two bursts with same
timeslot number
The burst also consists of:
Guard period (GP): allows for
transition and settling times
Tail bits: allow for small shifts in
time delay (synchronisation)
Stealing flags: to indicate FACCH
(control channel) data
Training sequence: for
equalization purposes
Normal Burst
0
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4.2 Channel Coding
4.2.4 Synchronisation
received at MS
(downlink)
transmitted from MS
(uplink)
transmitted from BTS
(downlink)
received at BTS
(uplink)
Transmitted bursts need a travelling time (TT) to the receiver
For network access, the MS sends a (non-synchronized) shortened RACH burst
The BSS measures the TT and generates a timing advance value TA which is
transmitted to the MS
0 1 2 3
1 2
0 1 2
1 2
TT TT
non-synchronized
3 TS
delay
0 1 2 3 4 5 6 7 0 1
0 1 2 3 4 5 6 7 0 1
0 1 2 3 4 5 6 7 0 1
0 1 2 3 4 5 6 7 0 1
TT
TT
synchronized
RACH
MS delay line setting
1
4
2
3
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4.2 Channel Coding
4.2.5 Modulation
Gaussian minimum shift keying
Based on phase shift keying
Reduction of required bandwidth
Maximum phase change during one bit duration
Baseband filtering to achieve continuous phase changes

cos
sin
+
x
x

90
to RF modulator Data

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4.2 Channel Coding
4.2.6 Propagation Environment
Radio propagation is characterised by dispersive multi-
path caused by reflection and scattering
Moving MS causes Doppler spectrum
Definition of propagation models in the time
domain to allow channel simulations
TUxx (Typical Urban)
RAxx (Rural Area)
HTxx (Hilly Terrain)
xx = speed in km/h
see also GSM 05.05, 11.20,
11.21
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4.2 Channel Coding
4.2.7 Equalizing
Purpose: equalize distortions in transmission spectrum
Adaptive filtering required
Filter parameters determined out of the training sequence
Filter parameters change from burst to burst
Equalizer takes advantage from multipath propagation (path diversity)
0.001
0.01
0.1
0 1 2 3 4 5 6 7 8
Delay of second path [chips]
B
E
R
none
Alcatel
MLSE
Equalizer
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4.2 Channel Coding
4.2.8 Definition of Bit Error Rates
FER = Frame Erasure Rate
Ratio of corrupted frames, indicated by a wrong CRC (cyclic redundancy
checksum) and BFI (bad frame indicator)
RBER = Residual Bit Error Rate
considering corrupted frames not recognized as bad frames
BER = total bit error rate
Consideration of class 1 or 2 bits e.g. RBER1b, RBER2
see also GSM 05.05, 11.20,
11.21
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BER Quality
>0.01 no communication
<0.005 bad
<0.0025 marginal
<0.0003 good
<0.0001 excellent
Thresholds:
C/I: 9 dB
E
c
/N
o
: 8 dB
BTS (GSM900): -104 dBm
HH (GSM900): -102 dBm
BTS (GSM1800): -104 dBm
HH (GSM1800): -100 dBm
4.2 Channel Coding
4.2.9 Speech Quality
HH - handheld
RXQUAL_0 BER <0,2%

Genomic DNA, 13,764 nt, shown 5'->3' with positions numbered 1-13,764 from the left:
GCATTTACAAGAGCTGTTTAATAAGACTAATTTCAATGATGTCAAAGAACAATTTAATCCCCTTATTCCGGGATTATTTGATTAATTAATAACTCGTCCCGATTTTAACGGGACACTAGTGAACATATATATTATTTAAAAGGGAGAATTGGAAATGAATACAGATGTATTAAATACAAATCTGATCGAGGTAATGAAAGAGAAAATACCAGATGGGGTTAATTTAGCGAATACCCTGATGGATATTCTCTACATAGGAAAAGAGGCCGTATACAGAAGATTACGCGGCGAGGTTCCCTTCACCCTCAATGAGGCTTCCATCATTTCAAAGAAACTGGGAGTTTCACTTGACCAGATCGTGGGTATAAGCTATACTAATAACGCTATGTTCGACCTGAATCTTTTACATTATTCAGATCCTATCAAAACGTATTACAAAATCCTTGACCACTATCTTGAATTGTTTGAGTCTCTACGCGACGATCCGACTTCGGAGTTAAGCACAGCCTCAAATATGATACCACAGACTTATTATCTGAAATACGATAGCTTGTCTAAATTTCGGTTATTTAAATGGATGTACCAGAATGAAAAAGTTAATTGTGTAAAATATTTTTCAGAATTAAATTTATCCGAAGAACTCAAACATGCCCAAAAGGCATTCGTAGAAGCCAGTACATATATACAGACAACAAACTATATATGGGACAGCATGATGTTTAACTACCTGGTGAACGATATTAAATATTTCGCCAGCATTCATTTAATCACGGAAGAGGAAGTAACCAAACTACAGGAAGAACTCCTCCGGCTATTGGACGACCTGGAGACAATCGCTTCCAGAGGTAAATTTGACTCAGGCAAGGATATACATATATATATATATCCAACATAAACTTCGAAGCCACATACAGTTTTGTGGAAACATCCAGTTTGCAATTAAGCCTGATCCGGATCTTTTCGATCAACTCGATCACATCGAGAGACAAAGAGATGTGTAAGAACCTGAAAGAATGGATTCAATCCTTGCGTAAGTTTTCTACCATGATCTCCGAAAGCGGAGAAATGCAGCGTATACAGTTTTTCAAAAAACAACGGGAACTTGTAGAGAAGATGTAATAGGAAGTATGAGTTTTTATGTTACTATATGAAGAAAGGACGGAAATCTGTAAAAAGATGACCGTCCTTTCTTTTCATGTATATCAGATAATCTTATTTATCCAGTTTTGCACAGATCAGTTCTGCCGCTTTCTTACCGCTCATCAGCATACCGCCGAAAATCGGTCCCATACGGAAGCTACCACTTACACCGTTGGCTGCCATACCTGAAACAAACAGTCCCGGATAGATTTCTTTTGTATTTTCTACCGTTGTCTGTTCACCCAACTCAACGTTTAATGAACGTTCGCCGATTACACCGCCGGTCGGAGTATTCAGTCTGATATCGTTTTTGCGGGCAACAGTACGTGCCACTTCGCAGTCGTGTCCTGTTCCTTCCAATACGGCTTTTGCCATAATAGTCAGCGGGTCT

RXQUAL_1 0,2%<BER<0,4%
RXQUAL_2 0,4%<BER<0,8%
RXQUAL_3 0,8%<BER<1,6%
RXQUAL_4 1,6%<BER<3,2%
RXQUAL_5 3,2%<BER<6,4%
RXQUAL_6 6,4%<BER<12,8%
RXQUAL_7 12,8%<BER
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4.2 Channel Coding
4.2.10 Dependence of BER on Noise and Interference
Variation of BER1 over C/I
Parameter: E
c
/N
0
How to find a quality figure?
BER1 for marginal speech quality: 0.25%
required C/I 9 dB for TU50 environment
but: signal must not be close to noise
floor!
C/I [dB]
TU50 B
E
R
1

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4.2 Channel Coding
4.2.13 Frequency Hopping (1)
-70
-60
-50
-40
-30
-20
-10
0
0
.
1
2
.
8
5
.
4
8
.
0
1
0
.
6
1
3
.
2
1
5
.
9
1
8
.
5
2
1
.
1
2
3
.
7
2
6
.
3
2
9
.
0
3
1
.
6
3
4
.
2
3
6
.
8
3
9
.
4
4
2
.
1
4
4
.
7
4
7
.
3
4
9
.
9
Distance [m]
R
e
c
e
i
v
e
d

P
o
w
e
r

[
d
B
m
]
Lognormal fading
Raleygh fading
Problem: specific fading
pattern for each used
frequency
Fast MS cope with the situation
(due to signal processing)
Slow MS suffer from fading
holes
Solution: change the fading
pattern by frequency hopping
Fading holes
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4.2 Channel Coding
4.2.14 Frequency Hopping (2)
Variation of BER1 over Ec/N0
TU environment, flat fading, v = 0
km/h (worst case)
Parameter: number of hopping
frequencies
Compensation with 4 hopping
frequencies possible
E
c
/N
0
[dB]
B
E
R

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4.2 Channel Coding
4.2.15 The OSI Reference Model
Definition in GSM recommendations: layers 1 to 3
Notion of "Physical" channels and "Logical" channels
7
6
5
4
3
2
1
Application layer
Presentation layer
Session layer
Transport layer
Network layer
Data link layer
Physical layer
End system End system Transportation system
04.04
08.54
04.05/06
08.56
04.07/08
08.58/4.0
8
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4.2 Channel Coding
4.2.16 GSM Burst Types (1)
Normal Burst
For regular transmission
Frequency Correction Burst
Contains 142 zeros (0) pure sine wave
Allows synchronisation of the mobile's local oscillator
Synchronisation Burst
Consists of an enlarged unique training sequence code (TSC)
Contains the actual FN time synchronisation
Access Burst
Shortened burst (unique TSC and enlarged guard period)
Timeslot overlapping avoided at BTS when MS accesses network
Dummy Burst
"Filler" for unused BCCH timeslots BCCH permanently on air